SAN FRANCISCO — In a broad ruling that could affect all major California airports, the state Supreme Court opened the way on Monday for residents to sue airports over jet noise and similar nuisances and for related losses in property values.
The court ruled in a case involving Burbank Airport, which was sued by residents who claim that noise, exhaust and vibrations from jet landings and takeoffs has resulted in a loss of value of their homes and is an ongoing nuisance. In all, 138 people are seeking nearly $14 million from the Burbank-Glendale-Pasadena Airport Authority.
In an opinion by Justice Cruz Reynoso, the high court overturned a trial court judge who had thrown out the suit. In so doing, the court paved the way for residents to file similar suits--repeatedly if necessary--accusing other airports of creating nuisances, lawyers involved in the Burbank case said.
"The significance of the ruling is that anybody who lives around an airport can sue at any time," said John J. Schimmenti, who represented residents near the airport.
'Applicable to LAX'
"It has far broader application than just Burbank. It would be applicable to LAX (Los Angeles International). It would be applicable to every airport in the state."
The ruling may affect more than just airports. The case drew the attention of such state agencies as the Coastal Commission, which fears that a loss by Burbank Airport could open agencies for suits by property owners claiming diminished property values.
The case has stirred the most intense interest, however, among airports around the state and among citizen groups that have long complained about airport noise.
An Orange County group and the City of Newport Beach filed briefs urging the court to rule in the residents' favor, thus aiding efforts to quiet the noise at John Wayne Airport.
In Los Angeles, half a dozen lawsuits involving 800 pieces of property near Los Angeles International Airport have been on hold pending the outcome of the Burbank case.
An assistant city attorney for Los Angeles International Airport, James Spitzer, said airport attorneys have not read the decision, but "the impression we got is that . . . it is bad news."
Spitzer said it is difficult to measure the effect of the Burbank decision on the 15 to 20 noise-related lawsuits pending against Los Angeles International and Ontario International airports.
"Who knows what kind of qualifiers they might have in it?" he asked. "But there would be some impact, I'm sure. . . . We'll have to assess on a case-by-case basis."
Los Angeles already has paid $29 million to residents around Los Angeles International, and complaints totaling $59 million are pending.
At Ontario, where noise is not considered a major problem, lawsuits total about $10 million, and $200 million in claims, which must be submitted before actual suits are filed, are pending.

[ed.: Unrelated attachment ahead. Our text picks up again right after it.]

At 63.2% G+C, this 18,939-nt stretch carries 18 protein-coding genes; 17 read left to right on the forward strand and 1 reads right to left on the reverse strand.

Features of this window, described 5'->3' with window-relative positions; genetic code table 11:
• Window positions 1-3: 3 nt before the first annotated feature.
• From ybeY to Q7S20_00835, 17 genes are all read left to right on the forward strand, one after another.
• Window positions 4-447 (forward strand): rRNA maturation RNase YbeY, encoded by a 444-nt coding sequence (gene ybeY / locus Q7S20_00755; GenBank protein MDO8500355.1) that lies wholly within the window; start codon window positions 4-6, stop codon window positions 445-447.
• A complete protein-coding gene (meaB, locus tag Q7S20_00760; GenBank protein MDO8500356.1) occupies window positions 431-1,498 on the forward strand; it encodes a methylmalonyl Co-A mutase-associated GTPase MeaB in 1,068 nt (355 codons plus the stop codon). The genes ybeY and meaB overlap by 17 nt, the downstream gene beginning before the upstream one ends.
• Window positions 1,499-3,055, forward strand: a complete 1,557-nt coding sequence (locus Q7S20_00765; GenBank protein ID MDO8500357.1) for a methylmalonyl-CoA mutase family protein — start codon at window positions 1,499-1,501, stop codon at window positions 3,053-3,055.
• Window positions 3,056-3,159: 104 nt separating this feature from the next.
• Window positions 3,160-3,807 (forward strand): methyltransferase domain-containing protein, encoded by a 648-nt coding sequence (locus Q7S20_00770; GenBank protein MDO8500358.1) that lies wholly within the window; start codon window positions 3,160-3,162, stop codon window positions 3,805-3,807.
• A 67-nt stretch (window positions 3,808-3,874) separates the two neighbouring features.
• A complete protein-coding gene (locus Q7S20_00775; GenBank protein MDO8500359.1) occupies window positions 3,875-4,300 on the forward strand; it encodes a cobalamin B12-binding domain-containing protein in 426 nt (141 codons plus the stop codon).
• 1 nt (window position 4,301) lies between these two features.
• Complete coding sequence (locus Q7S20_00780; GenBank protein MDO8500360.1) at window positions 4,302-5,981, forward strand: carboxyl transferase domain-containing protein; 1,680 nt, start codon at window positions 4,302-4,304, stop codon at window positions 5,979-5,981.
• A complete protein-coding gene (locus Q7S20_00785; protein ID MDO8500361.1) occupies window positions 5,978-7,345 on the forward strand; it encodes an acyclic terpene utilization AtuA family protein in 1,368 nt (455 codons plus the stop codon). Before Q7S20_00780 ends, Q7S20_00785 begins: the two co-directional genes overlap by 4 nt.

The San Francisco city attorney's office urged the court to rule for Burbank. Residents near San Francisco International Airport have filed more than 600 small-claims lawsuits since 1981, accusing the airport of nuisance because of jet noise. A homeowners' group has vowed to "nuisance the airport to death."
The court's opinion dealt with two issues:
The court unanimously concluded that residents could sue the airport authority for "inverse condemnation" by claiming that the airport, which opened in 1978, caused their property values to drop.
Inverse condemnation describes a property owner's suit accusing a government agency of taking property or diminishing its value without paying. Such suits often involve government actions that inadvertently damage private property.
In the past, the law held that an agency could not be sued for inverse condemnation unless it had the power to condemn property in eminent domain proceedings in the first place, the airport had argued. The state law that set up the airport authority did not give it eminent domain powers.
The court called this position a "mechanical view" and said agencies can be sued for inverse condemnation even if they lack power to take property in eminent domain proceedings.
That holding could affect other government agencies that lack the power to condemn property. In a friend-of-the-court brief, the state attorney general said the Coastal Commission is one agency that lacks eminent domain power but takes actions that diminish private property values. Under the ruling Monday, the commission may be liable for costly inverse condemnation suits.
On the second issue, the court concluded by a 5-2 margin that airport noise, jet exhaust and vibrations are a continuing nuisance, so residents can sue because of the nuisance at any time.
The airport had argued that residents had only one opportunity to sue for nuisance--when the airport went into operation--and that they had lost their chance. Such a one-time suit would have precluded future nuisance suits.